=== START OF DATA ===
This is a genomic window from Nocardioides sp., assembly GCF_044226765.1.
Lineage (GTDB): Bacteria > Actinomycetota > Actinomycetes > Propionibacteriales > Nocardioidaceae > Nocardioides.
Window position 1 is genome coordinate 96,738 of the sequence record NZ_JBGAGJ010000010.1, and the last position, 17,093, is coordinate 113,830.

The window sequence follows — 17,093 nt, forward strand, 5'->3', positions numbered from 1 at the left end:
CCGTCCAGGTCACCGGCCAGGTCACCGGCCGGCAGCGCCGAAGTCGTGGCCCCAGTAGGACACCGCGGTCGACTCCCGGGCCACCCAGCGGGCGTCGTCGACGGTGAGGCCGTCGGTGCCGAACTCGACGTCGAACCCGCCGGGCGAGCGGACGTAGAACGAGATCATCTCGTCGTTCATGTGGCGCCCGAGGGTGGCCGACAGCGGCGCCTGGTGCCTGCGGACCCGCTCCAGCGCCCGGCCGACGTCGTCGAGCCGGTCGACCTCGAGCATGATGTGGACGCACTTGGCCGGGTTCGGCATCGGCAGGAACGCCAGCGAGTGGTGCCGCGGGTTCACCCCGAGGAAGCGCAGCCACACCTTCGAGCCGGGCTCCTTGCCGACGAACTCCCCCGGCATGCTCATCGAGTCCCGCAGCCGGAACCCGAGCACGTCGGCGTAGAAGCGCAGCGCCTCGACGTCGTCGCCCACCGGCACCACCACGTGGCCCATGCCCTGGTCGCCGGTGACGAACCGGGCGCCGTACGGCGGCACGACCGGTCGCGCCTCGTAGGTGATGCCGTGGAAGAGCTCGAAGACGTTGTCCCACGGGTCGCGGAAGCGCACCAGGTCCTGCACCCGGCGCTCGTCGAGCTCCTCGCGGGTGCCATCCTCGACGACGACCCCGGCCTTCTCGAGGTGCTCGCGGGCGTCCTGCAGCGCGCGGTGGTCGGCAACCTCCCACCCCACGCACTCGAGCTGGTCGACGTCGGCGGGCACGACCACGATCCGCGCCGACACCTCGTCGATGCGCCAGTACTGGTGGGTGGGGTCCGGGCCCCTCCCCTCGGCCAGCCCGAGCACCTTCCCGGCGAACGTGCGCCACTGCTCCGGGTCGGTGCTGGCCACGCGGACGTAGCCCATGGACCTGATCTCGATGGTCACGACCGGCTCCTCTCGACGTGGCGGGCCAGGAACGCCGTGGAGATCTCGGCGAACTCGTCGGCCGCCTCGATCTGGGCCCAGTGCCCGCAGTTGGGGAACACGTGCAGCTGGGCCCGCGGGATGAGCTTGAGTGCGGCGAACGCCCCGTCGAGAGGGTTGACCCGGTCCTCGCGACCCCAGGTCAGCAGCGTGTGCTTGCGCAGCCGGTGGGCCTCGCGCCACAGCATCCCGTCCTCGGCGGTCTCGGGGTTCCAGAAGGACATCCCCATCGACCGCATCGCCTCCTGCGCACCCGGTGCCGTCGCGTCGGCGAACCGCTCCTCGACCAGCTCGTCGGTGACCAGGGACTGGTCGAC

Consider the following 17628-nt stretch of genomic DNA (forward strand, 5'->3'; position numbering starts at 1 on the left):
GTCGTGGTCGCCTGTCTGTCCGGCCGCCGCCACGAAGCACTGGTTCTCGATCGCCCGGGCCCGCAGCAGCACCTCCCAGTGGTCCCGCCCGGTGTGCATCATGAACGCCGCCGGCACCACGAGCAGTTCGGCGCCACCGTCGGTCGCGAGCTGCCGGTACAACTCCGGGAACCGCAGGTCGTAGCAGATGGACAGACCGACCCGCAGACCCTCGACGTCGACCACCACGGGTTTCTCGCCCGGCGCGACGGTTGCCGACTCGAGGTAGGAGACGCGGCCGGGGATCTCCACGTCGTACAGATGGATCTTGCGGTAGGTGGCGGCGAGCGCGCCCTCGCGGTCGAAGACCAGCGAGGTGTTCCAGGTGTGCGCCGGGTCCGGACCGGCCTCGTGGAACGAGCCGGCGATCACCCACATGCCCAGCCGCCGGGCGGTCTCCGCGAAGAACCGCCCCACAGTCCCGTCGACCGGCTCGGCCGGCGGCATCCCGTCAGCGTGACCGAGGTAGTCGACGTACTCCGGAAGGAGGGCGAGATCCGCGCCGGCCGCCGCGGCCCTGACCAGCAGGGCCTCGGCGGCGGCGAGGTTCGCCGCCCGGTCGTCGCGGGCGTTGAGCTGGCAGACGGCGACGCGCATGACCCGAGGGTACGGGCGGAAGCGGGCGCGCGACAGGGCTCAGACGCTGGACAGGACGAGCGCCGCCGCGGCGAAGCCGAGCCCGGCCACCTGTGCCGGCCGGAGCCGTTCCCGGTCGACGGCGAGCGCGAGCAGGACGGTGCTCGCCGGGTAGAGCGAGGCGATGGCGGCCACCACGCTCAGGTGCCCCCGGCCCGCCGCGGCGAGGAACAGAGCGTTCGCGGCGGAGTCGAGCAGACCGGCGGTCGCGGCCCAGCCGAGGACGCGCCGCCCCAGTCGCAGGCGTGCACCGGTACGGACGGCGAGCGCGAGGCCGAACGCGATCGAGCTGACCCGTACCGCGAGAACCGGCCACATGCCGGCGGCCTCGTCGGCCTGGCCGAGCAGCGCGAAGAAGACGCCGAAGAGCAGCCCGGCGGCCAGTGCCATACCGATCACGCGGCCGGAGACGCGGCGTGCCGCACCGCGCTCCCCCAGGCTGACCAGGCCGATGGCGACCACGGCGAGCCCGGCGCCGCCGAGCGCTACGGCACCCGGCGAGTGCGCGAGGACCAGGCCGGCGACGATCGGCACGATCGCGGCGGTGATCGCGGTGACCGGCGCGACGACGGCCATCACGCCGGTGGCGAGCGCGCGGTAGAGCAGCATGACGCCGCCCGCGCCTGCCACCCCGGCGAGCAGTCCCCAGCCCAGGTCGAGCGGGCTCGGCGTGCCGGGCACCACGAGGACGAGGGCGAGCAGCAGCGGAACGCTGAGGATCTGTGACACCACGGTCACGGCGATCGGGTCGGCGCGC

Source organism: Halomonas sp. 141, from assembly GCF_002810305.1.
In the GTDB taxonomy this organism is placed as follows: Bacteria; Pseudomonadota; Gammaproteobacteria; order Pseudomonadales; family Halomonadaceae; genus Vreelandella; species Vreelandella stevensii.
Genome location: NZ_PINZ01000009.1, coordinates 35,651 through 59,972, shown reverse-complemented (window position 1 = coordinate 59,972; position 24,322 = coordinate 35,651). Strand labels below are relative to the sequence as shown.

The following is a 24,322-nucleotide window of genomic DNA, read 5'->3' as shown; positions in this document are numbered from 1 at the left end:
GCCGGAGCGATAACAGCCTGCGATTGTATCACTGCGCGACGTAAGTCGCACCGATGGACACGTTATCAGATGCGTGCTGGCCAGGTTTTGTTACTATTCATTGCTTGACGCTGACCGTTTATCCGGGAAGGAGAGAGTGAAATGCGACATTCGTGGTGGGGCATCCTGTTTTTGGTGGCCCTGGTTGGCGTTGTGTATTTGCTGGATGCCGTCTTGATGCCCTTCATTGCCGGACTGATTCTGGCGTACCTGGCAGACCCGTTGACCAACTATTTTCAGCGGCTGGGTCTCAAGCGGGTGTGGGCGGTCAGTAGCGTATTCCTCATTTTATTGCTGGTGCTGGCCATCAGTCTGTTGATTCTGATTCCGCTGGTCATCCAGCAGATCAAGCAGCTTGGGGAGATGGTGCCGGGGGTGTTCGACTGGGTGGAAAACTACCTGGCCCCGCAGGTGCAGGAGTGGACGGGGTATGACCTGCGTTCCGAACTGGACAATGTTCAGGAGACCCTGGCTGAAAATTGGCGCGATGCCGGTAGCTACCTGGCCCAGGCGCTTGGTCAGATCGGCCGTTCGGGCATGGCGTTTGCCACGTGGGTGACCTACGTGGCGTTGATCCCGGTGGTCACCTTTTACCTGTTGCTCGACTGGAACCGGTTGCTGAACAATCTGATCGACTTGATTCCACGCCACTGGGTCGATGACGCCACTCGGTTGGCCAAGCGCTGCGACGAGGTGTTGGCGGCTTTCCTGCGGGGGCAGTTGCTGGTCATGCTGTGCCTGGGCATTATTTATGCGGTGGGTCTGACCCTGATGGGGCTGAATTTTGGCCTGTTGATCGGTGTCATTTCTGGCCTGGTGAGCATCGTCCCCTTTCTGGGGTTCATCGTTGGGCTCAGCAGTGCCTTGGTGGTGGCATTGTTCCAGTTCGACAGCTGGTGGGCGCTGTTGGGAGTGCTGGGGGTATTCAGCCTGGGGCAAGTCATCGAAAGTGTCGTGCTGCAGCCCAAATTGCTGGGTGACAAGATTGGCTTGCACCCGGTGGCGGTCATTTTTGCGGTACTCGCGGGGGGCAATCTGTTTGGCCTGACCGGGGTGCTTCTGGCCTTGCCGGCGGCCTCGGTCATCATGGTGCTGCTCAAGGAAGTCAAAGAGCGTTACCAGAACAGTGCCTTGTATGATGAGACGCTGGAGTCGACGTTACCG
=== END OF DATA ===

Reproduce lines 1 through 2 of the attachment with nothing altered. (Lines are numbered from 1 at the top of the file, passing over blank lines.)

This is a genomic window from Nocardioides sp., assembly GCF_044226765.1.
Lineage (GTDB): Bacteria > Actinomycetota > Actinomycetes > Propionibacteriales > Nocardioidaceae > Nocardioides.